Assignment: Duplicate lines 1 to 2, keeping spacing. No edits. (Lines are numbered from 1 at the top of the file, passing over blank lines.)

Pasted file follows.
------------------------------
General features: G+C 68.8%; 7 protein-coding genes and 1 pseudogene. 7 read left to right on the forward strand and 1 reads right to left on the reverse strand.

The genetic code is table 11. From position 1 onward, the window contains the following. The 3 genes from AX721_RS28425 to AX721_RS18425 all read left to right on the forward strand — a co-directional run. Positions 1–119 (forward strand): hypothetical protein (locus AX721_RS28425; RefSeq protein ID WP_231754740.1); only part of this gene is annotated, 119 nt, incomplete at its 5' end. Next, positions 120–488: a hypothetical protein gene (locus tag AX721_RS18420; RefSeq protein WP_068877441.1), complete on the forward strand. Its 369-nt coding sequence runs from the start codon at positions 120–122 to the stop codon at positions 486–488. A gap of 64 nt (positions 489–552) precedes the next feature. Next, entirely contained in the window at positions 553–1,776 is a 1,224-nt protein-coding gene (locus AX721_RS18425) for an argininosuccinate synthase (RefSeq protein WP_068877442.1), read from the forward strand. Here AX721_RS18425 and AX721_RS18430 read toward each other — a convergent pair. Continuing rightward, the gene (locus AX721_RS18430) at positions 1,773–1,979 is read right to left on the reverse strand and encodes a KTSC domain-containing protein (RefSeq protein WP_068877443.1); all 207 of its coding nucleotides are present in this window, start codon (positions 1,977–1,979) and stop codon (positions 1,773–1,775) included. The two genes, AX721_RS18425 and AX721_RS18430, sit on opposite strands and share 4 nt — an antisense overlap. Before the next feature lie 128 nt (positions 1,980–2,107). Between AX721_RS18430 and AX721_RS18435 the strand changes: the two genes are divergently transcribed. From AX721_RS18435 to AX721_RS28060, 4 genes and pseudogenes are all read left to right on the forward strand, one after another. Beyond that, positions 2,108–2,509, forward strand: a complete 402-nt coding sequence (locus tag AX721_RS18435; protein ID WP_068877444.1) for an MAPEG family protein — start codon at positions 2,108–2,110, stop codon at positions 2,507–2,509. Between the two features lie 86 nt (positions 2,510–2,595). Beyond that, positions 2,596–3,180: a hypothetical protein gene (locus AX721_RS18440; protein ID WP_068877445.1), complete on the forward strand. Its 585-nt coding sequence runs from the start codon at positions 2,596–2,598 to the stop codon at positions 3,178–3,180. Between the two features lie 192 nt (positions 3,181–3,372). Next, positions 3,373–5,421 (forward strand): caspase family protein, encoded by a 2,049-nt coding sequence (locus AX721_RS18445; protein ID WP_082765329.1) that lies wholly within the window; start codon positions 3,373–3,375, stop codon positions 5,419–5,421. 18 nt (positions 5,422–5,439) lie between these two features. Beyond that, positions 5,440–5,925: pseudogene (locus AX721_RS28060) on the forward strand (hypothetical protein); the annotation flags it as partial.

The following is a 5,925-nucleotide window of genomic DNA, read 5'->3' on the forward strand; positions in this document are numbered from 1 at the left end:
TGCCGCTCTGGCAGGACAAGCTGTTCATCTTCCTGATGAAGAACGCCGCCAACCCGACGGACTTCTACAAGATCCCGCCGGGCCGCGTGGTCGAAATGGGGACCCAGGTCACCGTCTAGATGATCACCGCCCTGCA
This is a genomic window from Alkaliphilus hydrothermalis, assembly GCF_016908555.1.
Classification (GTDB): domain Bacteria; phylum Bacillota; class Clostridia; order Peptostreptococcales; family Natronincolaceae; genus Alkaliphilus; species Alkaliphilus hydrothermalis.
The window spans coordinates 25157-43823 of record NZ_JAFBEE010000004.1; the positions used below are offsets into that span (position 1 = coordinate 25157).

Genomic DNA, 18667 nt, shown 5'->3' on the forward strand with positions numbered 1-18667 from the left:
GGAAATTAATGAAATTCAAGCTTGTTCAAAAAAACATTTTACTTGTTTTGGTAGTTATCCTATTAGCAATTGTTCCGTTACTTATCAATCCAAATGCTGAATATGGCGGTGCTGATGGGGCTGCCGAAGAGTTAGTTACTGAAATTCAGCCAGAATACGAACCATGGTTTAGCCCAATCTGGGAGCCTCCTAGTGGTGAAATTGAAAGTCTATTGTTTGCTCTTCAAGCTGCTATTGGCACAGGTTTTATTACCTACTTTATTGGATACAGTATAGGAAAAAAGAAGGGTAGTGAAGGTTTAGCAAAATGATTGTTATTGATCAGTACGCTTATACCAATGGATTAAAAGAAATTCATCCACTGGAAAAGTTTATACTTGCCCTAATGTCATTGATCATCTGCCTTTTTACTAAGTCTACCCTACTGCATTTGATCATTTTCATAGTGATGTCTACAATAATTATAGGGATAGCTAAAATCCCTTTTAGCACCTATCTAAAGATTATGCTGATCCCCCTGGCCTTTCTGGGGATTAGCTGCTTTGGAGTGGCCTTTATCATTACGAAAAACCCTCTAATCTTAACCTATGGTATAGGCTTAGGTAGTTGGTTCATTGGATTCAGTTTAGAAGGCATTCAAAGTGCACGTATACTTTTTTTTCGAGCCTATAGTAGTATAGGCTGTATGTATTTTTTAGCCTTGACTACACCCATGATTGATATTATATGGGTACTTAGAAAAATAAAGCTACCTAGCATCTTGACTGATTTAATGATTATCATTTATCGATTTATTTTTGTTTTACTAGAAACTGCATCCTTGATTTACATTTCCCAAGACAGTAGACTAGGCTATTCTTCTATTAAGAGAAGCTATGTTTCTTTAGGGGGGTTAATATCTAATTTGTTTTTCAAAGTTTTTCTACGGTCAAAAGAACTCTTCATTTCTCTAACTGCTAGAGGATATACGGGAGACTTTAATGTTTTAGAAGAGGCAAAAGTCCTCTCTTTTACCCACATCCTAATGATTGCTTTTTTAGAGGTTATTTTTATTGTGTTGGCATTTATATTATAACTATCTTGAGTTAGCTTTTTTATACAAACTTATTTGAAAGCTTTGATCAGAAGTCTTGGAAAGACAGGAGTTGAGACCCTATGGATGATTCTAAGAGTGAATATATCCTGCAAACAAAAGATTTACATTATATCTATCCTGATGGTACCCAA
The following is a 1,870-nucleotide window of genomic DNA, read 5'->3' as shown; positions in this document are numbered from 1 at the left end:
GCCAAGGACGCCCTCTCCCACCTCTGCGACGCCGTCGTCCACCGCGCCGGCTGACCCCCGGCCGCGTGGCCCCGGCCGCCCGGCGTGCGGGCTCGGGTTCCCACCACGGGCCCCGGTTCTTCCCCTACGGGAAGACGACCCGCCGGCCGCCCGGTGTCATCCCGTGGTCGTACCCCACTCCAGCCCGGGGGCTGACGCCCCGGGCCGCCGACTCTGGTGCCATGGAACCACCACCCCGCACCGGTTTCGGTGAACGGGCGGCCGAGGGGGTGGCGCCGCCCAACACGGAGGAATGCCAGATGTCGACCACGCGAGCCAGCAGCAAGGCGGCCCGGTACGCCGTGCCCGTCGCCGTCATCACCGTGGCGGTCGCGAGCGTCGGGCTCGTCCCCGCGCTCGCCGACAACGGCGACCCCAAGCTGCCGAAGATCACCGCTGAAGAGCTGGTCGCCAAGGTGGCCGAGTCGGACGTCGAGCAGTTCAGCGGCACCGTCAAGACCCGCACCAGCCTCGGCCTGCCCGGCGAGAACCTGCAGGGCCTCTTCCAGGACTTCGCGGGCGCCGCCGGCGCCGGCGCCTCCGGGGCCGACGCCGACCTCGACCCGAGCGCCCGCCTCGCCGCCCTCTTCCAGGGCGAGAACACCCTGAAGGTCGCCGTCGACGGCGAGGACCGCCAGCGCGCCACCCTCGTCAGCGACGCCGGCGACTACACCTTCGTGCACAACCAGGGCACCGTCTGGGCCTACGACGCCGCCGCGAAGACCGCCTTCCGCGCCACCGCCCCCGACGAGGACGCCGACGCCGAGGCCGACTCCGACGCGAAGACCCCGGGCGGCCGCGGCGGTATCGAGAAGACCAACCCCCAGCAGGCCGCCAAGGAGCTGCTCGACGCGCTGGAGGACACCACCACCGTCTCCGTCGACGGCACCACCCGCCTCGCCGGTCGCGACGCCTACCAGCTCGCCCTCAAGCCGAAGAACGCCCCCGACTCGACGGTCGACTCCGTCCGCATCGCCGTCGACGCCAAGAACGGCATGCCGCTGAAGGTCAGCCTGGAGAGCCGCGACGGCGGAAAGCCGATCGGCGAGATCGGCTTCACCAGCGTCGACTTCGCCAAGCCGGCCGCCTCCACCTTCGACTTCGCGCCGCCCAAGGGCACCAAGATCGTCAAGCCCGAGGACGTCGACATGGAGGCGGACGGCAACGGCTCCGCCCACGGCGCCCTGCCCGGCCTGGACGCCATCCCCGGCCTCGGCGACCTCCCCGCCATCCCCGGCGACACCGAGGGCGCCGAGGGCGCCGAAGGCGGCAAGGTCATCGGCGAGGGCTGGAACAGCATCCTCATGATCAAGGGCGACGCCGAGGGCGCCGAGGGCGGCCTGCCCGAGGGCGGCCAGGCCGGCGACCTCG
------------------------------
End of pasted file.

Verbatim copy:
General features: G+C 68.8%; 7 protein-coding genes and 1 pseudogene. 7 read left to right on the forward strand and 1 reads right to left on the reverse strand.

The genetic code is table 11. From position 1 onward, the window contains the following. The 3 genes from AX721_RS28425 to AX721_RS18425 all read left to right on the forward strand — a co-directional run. Positions 1–119 (forward strand): hypothetical protein (locus AX721_RS28425; RefSeq protein ID WP_231754740.1); only part of this gene is annotated, 119 nt, incomplete at its 5' end. Next, positions 120–488: a hypothetical protein gene (locus tag AX721_RS18420; RefSeq protein WP_068877441.1), complete on the forward strand. Its 369-nt coding sequence runs from the start codon at positions 120–122 to the stop codon at positions 486–488. A gap of 64 nt (positions 489–552) precedes the next feature. Next, entirely contained in the window at positions 553–1,776 is a 1,224-nt protein-coding gene (locus AX721_RS18425) for an argininosuccinate synthase (RefSeq protein WP_068877442.1), read from the forward strand. Here AX721_RS18425 and AX721_RS18430 read toward each other — a convergent pair. Continuing rightward, the gene (locus AX721_RS18430) at positions 1,773–1,979 is read right to left on the reverse strand and encodes a KTSC domain-containing protein (RefSeq protein WP_068877443.1); all 207 of its coding nucleotides are present in this window, start codon (positions 1,977–1,979) and stop codon (positions 1,773–1,775) included. The two genes, AX721_RS18425 and AX721_RS18430, sit on opposite strands and share 4 nt — an antisense overlap. Before the next feature lie 128 nt (positions 1,980–2,107). Between AX721_RS18430 and AX721_RS18435 the strand changes: the two genes are divergently transcribed. From AX721_RS18435 to AX721_RS28060, 4 genes and pseudogenes are all read left to right on the forward strand, one after another. Beyond that, positions 2,108–2,509, forward strand: a complete 402-nt coding sequence (locus tag AX721_RS18435; protein ID WP_068877444.1) for an MAPEG family protein — start codon at positions 2,108–2,110, stop codon at positions 2,507–2,509. Between the two features lie 86 nt (positions 2,510–2,595). Beyond that, positions 2,596–3,180: a hypothetical protein gene (locus AX721_RS18440; protein ID WP_068877445.1), complete on the forward strand. Its 585-nt coding sequence runs from the start codon at positions 2,596–2,598 to the stop codon at positions 3,178–3,180. Between the two features lie 192 nt (positions 3,181–3,372). Next, positions 3,373–5,421 (forward strand): caspase family protein, encoded by a 2,049-nt coding sequence (locus AX721_RS18445; protein ID WP_082765329.1) that lies wholly within the window; start codon positions 3,373–3,375, stop codon positions 5,419–5,421. 18 nt (positions 5,422–5,439) lie between these two features. Beyond that, positions 5,440–5,925: pseudogene (locus AX721_RS28060) on the forward strand (hypothetical protein); the annotation flags it as partial.